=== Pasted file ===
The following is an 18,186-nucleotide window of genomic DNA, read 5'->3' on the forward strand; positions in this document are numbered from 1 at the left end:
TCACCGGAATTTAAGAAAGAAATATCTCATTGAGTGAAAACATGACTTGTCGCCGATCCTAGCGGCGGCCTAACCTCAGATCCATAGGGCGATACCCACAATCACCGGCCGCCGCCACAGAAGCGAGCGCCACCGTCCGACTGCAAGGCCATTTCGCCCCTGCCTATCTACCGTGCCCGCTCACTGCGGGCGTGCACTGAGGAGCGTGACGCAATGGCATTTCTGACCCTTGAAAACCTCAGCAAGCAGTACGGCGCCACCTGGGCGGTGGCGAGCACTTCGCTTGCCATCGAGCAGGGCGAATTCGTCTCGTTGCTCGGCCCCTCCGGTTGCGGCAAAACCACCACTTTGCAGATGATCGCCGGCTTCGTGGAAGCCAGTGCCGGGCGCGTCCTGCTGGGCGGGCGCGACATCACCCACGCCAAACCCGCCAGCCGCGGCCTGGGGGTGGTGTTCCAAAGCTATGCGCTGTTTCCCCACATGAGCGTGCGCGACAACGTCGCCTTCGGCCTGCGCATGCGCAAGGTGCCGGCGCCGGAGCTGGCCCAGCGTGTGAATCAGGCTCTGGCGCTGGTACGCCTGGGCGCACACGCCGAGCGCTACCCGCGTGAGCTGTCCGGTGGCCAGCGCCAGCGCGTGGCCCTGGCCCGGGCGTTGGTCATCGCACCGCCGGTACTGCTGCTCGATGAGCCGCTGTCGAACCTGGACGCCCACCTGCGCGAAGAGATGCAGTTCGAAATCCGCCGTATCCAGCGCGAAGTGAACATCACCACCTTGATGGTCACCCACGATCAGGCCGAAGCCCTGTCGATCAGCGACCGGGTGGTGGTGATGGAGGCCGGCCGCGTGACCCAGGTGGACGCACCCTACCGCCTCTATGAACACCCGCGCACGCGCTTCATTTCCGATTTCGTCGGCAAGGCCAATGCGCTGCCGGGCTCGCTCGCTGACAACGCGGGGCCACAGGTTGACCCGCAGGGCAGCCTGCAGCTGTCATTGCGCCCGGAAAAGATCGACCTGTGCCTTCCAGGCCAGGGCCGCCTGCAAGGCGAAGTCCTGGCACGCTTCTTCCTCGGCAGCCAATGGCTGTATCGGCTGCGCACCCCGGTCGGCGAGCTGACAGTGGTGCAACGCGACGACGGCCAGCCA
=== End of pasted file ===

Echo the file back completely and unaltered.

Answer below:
The following is an 18,186-nucleotide window of genomic DNA, read 5'->3' on the forward strand; positions in this document are numbered from 1 at the left end:
TCACCGGAATTTAAGAAAGAAATATCTCATTGAGTGAAAACATGACTTGTCGCCGATCCTAGCGGCGGCCTAACCTCAGATCCATAGGGCGATACCCACAATCACCGGCCGCCGCCACAGAAGCGAGCGCCACCGTCCGACTGCAAGGCCATTTCGCCCCTGCCTATCTACCGTGCCCGCTCACTGCGGGCGTGCACTGAGGAGCGTGACGCAATGGCATTTCTGACCCTTGAAAACCTCAGCAAGCAGTACGGCGCCACCTGGGCGGTGGCGAGCACTTCGCTTGCCATCGAGCAGGGCGAATTCGTCTCGTTGCTCGGCCCCTCCGGTTGCGGCAAAACCACCACTTTGCAGATGATCGCCGGCTTCGTGGAAGCCAGTGCCGGGCGCGTCCTGCTGGGCGGGCGCGACATCACCCACGCCAAACCCGCCAGCCGCGGCCTGGGGGTGGTGTTCCAAAGCTATGCGCTGTTTCCCCACATGAGCGTGCGCGACAACGTCGCCTTCGGCCTGCGCATGCGCAAGGTGCCGGCGCCGGAGCTGGCCCAGCGTGTGAATCAGGCTCTGGCGCTGGTACGCCTGGGCGCACACGCCGAGCGCTACCCGCGTGAGCTGTCCGGTGGCCAGCGCCAGCGCGTGGCCCTGGCCCGGGCGTTGGTCATCGCACCGCCGGTACTGCTGCTCGATGAGCCGCTGTCGAACCTGGACGCCCACCTGCGCGAAGAGATGCAGTTCGAAATCCGCCGTATCCAGCGCGAAGTGAACATCACCACCTTGATGGTCACCCACGATCAGGCCGAAGCCCTGTCGATCAGCGACCGGGTGGTGGTGATGGAGGCCGGCCGCGTGACCCAGGTGGACGCACCCTACCGCCTCTATGAACACCCGCGCACGCGCTTCATTTCCGATTTCGTCGGCAAGGCCAATGCGCTGCCGGGCTCGCTCGCTGACAACGCGGGGCCACAGGTTGACCCGCAGGGCAGCCTGCAGCTGTCATTGCGCCCGGAAAAGATCGACCTGTGCCTTCCAGGCCAGGGCCGCCTGCAAGGCGAAGTCCTGGCACGCTTCTTCCTCGGCAGCCAATGGCTGTATCGGCTGCGCACCCCGGTCGGCGAGCTGACAGTGGTGCAACGCGACGACGGCCAGCCA